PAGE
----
This guitar stays true to the specs of the 1963 originals with its solid mahogany body, dual cutaway, pointed horns and nickel-plated hardware.
Embodying the tone, feel and look of the original, this guitar has been brought into the 21st century tremendously with the incorporation of Gibson's Custom 20th Anniversary Specifications. Whether you're on the stage, in the studio or practicing in your basement, you'll feel like a rock star every time you pick up your Gibson custom guitar.
Bernardo Chavez Rico was born in Los Angeles in 1941, actually in East Los Angeles, home to the city’s largely Hispanic population. Eventually, as Bernie joined his dad, it became known as Bernardo’s Guitar Shop. Rico began playing guitar at an early age, as primarily a flamenco and classical guitarist. A., which he did a lot because he liked to go to down to Mexico to see the bullfights. One of these was bassist Bill Bodine, who was playing with Olivia Newton John’s band at the time. Rico set about redesigning the Seagull, giving it two cutaways and no point on the upper horn. Bernie Rico chose this name so as to distinguish these imports from the guitars being made in the U. These were excellent copies with neck-through construction. Ricos ran into legal problems right out of the gate. Since Rico was Bernie’s last name, it was pretty much a foregone conclusion that B. Rich would have the right to use the name, which it did.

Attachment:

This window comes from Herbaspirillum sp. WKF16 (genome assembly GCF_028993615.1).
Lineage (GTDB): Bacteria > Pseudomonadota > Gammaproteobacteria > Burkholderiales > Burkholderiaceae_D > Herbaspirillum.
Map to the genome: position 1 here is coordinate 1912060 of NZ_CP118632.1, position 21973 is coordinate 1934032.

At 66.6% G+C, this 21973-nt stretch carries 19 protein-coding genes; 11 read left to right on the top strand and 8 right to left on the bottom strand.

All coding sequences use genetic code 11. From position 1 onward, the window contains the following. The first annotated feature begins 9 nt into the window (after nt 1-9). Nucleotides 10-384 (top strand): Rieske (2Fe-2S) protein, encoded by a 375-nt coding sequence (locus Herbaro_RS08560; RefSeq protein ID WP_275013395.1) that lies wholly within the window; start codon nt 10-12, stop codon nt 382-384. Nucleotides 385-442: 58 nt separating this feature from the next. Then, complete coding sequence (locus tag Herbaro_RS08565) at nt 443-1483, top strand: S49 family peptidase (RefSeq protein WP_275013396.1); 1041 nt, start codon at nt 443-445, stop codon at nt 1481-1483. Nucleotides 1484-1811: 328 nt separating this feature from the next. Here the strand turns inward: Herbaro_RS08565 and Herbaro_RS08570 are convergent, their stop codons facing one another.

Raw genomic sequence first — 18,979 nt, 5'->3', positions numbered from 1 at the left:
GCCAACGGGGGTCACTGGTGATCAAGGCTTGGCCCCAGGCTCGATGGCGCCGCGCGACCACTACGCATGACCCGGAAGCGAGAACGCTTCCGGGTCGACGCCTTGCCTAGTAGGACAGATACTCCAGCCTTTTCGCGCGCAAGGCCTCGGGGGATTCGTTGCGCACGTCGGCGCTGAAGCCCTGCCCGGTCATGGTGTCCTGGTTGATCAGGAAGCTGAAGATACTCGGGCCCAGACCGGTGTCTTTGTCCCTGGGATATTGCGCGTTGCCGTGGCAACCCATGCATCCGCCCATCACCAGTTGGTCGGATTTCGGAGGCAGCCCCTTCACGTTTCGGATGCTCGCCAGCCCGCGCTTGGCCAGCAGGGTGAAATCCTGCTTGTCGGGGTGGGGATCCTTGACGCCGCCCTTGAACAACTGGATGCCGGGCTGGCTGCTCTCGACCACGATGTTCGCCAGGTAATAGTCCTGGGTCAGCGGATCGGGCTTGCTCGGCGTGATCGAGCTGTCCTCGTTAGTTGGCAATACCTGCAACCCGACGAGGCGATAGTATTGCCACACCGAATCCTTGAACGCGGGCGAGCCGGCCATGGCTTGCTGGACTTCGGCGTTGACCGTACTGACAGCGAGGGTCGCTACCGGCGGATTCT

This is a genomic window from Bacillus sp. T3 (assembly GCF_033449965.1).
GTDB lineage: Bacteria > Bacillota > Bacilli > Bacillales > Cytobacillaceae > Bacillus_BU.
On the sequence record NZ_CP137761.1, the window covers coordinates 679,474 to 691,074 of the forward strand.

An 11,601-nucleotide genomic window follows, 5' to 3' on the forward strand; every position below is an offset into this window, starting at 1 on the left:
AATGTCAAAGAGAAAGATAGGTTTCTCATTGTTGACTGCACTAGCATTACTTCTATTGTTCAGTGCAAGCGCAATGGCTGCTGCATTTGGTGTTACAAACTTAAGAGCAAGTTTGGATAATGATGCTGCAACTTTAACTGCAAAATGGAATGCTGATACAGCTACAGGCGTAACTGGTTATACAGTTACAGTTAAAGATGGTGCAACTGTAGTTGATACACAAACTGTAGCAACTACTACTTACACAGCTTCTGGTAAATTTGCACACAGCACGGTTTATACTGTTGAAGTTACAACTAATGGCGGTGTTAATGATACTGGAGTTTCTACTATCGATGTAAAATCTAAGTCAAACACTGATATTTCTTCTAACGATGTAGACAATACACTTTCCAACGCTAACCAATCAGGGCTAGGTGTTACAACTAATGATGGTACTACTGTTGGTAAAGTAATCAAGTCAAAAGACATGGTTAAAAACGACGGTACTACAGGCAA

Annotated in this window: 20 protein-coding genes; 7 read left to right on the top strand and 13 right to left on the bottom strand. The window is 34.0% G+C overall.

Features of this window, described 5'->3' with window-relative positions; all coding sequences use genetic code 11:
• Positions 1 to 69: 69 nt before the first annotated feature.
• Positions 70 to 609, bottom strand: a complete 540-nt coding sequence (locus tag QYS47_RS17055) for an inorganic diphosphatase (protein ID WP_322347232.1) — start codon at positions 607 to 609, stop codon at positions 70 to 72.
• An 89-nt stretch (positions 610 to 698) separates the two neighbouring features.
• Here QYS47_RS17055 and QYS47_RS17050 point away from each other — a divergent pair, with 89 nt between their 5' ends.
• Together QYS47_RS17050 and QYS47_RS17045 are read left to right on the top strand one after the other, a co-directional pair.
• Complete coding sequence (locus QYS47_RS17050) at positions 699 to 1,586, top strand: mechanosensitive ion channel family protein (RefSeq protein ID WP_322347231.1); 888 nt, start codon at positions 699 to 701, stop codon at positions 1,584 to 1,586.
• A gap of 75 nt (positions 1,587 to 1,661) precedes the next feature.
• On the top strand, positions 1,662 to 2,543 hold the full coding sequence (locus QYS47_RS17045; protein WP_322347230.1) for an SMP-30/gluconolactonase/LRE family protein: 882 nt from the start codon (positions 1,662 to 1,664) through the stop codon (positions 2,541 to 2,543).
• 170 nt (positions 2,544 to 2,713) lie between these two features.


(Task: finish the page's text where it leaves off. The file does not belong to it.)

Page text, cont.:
His father, Bernardo Mason Rico, was a guitar-maker, with a shop where he built guitars, vihuelos, requintos, bajo sextos and other instruments for the Mexican-oriented musicians in L. playing in local Latin conjuntos and mariachi orchestras. The Rico shop was originally known as the Valencian Guitar Shop in around 1947, and later as Casa Rico. Fly Like An Eagle The Seagull did well, however, players began complaining about the upper point jabbing them in the chest. Rich over the use of the Rico brand name, and the first shipment of B. Rico guitars was impounded by customs awaiting a decision.
Resonance and Presence are equipped with master controls.
Even though the head and combo both house 28 controls and eight LED switches on their front panels, they're incredibly simple to understand because of the extremely logical layout.
Several models of Vox basses featured active electronics powered by a nine volt battery for Distortion ("Dance to the Music") and Treble/Bass Boost ("Happy Jack") effects and a 440 Hz LC controlled "E-Tuner" circuit which crossfades with the Volume Control knob.